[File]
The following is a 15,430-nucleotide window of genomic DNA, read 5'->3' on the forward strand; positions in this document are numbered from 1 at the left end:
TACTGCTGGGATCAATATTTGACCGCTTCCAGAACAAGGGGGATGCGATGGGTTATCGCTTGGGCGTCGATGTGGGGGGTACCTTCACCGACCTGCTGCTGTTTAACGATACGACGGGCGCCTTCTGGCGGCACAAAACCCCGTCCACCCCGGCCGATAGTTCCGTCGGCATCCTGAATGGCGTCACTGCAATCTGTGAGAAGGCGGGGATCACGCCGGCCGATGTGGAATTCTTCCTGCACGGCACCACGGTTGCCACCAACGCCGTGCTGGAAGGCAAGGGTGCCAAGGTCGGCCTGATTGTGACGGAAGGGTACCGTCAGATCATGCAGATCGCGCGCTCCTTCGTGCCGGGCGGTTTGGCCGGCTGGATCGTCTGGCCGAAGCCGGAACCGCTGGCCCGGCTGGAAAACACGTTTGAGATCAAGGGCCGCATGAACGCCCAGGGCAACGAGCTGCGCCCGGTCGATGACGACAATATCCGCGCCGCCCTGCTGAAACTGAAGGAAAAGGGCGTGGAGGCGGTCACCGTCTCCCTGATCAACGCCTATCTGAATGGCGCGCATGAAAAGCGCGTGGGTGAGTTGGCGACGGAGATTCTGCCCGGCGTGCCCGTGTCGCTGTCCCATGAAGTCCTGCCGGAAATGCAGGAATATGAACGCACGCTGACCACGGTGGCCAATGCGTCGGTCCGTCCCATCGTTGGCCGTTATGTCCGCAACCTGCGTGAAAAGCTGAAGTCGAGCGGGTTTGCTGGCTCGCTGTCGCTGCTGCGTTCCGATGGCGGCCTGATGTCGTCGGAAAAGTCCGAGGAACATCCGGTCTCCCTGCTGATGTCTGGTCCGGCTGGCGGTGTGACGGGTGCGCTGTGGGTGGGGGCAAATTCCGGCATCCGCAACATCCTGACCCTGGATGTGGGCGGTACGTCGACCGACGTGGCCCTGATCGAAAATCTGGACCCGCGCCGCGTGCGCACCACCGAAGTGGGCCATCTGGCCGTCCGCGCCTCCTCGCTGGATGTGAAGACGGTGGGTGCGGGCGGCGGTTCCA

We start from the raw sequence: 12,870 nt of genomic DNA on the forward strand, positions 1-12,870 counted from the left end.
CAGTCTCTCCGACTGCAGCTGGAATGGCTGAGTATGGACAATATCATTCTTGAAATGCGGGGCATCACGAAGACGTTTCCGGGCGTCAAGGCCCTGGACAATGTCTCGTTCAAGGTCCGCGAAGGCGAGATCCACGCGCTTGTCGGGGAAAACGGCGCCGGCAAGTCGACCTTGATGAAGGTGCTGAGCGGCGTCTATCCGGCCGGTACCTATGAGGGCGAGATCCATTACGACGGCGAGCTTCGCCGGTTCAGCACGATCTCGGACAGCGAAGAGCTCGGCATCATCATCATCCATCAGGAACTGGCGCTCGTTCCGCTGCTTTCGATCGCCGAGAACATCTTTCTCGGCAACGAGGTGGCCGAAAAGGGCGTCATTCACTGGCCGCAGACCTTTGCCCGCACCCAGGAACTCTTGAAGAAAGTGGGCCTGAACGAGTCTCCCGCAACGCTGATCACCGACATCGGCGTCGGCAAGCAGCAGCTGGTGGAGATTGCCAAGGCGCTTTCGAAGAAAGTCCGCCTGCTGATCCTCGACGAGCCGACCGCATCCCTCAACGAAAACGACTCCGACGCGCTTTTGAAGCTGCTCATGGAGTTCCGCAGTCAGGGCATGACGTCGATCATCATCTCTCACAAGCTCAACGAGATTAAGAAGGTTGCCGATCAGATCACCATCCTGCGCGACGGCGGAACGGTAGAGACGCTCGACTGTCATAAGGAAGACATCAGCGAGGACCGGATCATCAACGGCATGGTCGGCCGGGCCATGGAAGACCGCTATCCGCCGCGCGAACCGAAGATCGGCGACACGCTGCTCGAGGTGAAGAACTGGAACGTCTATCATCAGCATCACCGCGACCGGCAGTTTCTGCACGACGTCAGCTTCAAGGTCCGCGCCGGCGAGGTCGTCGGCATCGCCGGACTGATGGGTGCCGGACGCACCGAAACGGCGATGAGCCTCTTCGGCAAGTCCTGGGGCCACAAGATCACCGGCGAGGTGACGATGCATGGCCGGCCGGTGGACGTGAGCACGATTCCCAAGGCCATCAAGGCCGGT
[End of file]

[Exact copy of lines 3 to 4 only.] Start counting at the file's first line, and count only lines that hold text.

We start from the raw sequence: 12,870 nt of genomic DNA on the forward strand, positions 1-12,870 counted from the left end.
CAGTCTCTCCGACTGCAGCTGGAATGGCTGAGTATGGACAATATCATTCTTGAAATGCGGGGCATCACGAAGACGTTTCCGGGCGTCAAGGCCCTGGACAATGTCTCGTTCAAGGTCCGCGAAGGCGAGATCCACGCGCTTGTCGGGGAAAACGGCGCCGGCAAGTCGACCTTGATGAAGGTGCTGAGCGGCGTCTATCCGGCCGGTACCTATGAGGGCGAGATCCATTACGACGGCGAGCTTCGCCGGTTCAGCACGATCTCGGACAGCGAAGAGCTCGGCATCATCATCATCCATCAGGAACTGGCGCTCGTTCCGCTGCTTTCGATCGCCGAGAACATCTTTCTCGGCAACGAGGTGGCCGAAAAGGGCGTCATTCACTGGCCGCAGACCTTTGCCCGCACCCAGGAACTCTTGAAGAAAGTGGGCCTGAACGAGTCTCCCGCAACGCTGATCACCGACATCGGCGTCGGCAAGCAGCAGCTGGTGGAGATTGCCAAGGCGCTTTCGAAGAAAGTCCGCCTGCTGATCCTCGACGAGCCGACCGCATCCCTCAACGAAAACGACTCCGACGCGCTTTTGAAGCTGCTCATGGAGTTCCGCAGTCAGGGCATGACGTCGATCATCATCTCTCACAAGCTCAACGAGATTAAGAAGGTTGCCGATCAGATCACCATCCTGCGCGACGGCGGAACGGTAGAGACGCTCGACTGTCATAAGGAAGACATCAGCGAGGACCGGATCATCAACGGCATGGTCGGCCGGGCCATGGAAGACCGCTATCCGCCGCGCGAACCGAAGATCGGCGACACGCTGCTCGAGGTGAAGAACTGGAACGTCTATCATCAGCATCACCGCGACCGGCAGTTTCTGCACGACGTCAGCTTCAAGGTCCGCGCCGGCGAGGTCGTCGGCATCGCCGGACTGATGGGTGCCGGACGCACCGAAACGGCGATGAGCCTCTTCGGCAAGTCCTGGGGCCACAAGATCACCGGCGAGGTGACGATGCATGGCCGGCCGGTGGACGTGAGCACGATTCCCAAGGCCATCAAGGCCGGT